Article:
Among the handful of post-war leaders who could always be relied upon to support the United States unstintingly, the name of Tony Blair, the former British prime minister, stands out.
Blair wasn't content to merely support U.S. foreign policy. He energetically advocated for American engagement and warned of the negative global consequences of an America in retreat.
In April 1999, at the height of the NATO operation against the ethnic cleansing of Kosovo carried out by Serbian forces, Blair delivered an historic speech to the Chicago Council on Foreign Relations, in which he addressed precisely this theme.
"We cannot turn our backs on conflicts and the violations of human rights in other countries if we want to be secure," Blair declared, urging his American hosts to "never fall again for the doctrine of isolationism." By spreading "the values of liberty, the rule of law, human rights and an open society," Blair insisted, we ourselves would become safer.
I thought of Blair's stirring words when I came across an editorial in the latest edition of the liberal Jewish newspaper, The Forward. Entitled "Letting Syria Go," the editorial was candid in contrasting the "lame" American commitment to the Syrian rebels against the active backing that Bashar al-Assad's foul regime has received from its allies in Russia and Iran.
According to the Forward editorial, America's inaction over the Syrian civil war reflects "who we are now." Obama's "'leading from behind' foreign policy expresses the will of the people," the editorial stated, because America has been "traumatized" by the combined experiences of intervention in Afghanistan and Iraq.
Jane Eisner, the Forward's editor, told me via email that the editorial "did not state support for isolationism or interventionism." Eisner added, "If we accept what is our de facto isolationism, let's at least also understand and face up to the moral implications. And if we intervene, let's remember what we have already learned, that such a path is rife with unintended consequences and costly in blood and treasure."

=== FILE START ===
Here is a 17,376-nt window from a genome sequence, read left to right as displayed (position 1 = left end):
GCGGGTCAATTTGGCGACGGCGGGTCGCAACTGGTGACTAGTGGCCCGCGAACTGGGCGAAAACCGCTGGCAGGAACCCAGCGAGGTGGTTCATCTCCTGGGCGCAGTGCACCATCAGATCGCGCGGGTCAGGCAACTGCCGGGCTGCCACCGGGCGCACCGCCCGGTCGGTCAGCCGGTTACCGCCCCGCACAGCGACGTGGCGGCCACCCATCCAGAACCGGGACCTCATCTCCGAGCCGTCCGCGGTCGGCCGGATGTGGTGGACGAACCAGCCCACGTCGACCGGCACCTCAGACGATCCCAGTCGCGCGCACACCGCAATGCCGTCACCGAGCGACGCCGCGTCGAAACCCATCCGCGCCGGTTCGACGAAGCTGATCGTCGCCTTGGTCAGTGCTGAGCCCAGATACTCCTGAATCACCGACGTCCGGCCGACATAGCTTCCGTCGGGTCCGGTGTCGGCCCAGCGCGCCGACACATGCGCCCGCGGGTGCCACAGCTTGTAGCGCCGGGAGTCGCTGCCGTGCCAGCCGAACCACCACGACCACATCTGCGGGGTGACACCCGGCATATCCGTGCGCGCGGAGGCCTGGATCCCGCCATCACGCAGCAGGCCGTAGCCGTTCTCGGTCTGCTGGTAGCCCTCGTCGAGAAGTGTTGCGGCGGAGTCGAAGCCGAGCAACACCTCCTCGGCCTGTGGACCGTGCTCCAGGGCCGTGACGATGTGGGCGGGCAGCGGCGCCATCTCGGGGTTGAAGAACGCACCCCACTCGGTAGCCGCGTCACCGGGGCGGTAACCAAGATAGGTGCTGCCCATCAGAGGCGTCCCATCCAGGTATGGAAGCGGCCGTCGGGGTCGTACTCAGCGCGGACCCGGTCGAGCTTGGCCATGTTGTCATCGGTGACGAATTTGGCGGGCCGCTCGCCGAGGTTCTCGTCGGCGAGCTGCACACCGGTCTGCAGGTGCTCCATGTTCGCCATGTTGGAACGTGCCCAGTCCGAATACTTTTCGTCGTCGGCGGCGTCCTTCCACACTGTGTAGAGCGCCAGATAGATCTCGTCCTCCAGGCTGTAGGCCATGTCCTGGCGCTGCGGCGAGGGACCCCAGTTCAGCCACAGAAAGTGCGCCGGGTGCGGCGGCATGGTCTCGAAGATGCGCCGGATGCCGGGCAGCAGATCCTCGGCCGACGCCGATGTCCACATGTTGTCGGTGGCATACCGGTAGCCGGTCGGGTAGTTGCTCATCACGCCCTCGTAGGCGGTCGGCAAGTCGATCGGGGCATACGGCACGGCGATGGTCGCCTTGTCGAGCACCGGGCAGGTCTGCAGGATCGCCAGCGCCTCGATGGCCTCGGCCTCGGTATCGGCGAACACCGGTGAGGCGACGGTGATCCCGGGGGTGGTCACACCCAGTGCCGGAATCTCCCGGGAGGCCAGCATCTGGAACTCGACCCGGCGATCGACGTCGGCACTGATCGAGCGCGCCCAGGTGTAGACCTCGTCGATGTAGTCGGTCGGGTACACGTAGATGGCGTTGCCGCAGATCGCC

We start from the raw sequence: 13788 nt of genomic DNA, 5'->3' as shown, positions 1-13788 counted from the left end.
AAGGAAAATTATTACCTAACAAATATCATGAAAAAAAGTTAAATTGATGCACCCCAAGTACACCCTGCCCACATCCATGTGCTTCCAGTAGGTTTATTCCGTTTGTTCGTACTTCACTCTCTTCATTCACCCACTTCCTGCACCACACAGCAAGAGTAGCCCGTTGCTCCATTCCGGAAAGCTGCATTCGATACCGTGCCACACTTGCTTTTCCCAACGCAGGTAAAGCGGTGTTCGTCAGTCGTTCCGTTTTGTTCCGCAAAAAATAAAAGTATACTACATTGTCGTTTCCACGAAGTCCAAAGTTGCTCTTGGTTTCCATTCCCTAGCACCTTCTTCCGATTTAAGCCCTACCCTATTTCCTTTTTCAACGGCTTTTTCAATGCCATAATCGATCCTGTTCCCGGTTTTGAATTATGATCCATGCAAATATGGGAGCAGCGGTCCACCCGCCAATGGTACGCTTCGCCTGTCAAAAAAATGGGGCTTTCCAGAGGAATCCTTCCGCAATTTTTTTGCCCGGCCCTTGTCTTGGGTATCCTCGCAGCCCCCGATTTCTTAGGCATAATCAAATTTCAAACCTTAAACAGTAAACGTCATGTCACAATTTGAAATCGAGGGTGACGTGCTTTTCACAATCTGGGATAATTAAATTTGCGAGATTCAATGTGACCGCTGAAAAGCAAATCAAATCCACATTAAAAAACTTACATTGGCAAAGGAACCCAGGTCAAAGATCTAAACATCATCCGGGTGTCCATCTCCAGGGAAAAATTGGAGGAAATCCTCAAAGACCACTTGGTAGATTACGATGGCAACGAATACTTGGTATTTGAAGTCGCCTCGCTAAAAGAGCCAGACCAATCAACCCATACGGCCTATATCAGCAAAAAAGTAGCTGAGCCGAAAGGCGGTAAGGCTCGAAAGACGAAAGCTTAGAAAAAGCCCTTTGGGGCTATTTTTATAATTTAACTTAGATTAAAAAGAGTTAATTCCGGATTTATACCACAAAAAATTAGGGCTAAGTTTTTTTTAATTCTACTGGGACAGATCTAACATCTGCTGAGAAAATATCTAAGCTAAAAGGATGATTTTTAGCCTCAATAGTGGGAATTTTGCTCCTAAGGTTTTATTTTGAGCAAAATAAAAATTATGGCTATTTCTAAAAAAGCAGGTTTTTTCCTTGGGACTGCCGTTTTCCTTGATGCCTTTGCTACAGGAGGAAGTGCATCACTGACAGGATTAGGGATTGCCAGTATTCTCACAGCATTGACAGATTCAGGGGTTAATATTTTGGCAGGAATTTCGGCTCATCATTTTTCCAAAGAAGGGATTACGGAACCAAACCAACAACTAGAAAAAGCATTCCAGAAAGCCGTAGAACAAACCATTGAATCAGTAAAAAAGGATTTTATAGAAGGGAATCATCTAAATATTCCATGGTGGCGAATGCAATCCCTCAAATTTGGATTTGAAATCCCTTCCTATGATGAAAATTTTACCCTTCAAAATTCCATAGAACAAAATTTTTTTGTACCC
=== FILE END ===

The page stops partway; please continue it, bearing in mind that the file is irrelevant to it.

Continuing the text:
If Eisner is correct, and we really are faced with this profound choice in our foreign policy, then it's worth examining the assumptions of those who lean towards isolationism. After all, this is a loose grouping that spans left-wing Democrats, who falsely suggest that there is an irreconcilable contradiction between educating our children at home and defending human rights abroad, and right-wing Republicans, who are quite content to live, to resurrect a term that was popular in the 19th century, in "splendid isolation."
To begin with, not everyone agrees that Iraq and Afghanistan were traumatic experiences. As Commentary magazine's Abe Greenwald has pointed out, in both theaters, America "gained the essential skills for counterinsurgency and nation-building." In Afghanistan, our military prowess resulted in the killing of Osama Bin Laden, as well as the chance for thousands of girls to attend school, in open defiance of the misogynistic Taliban. In Iraq, we got rid of one of the ugliest regimes on the face of the earth, paving the way for peaceful and genuinely free elections in 2009.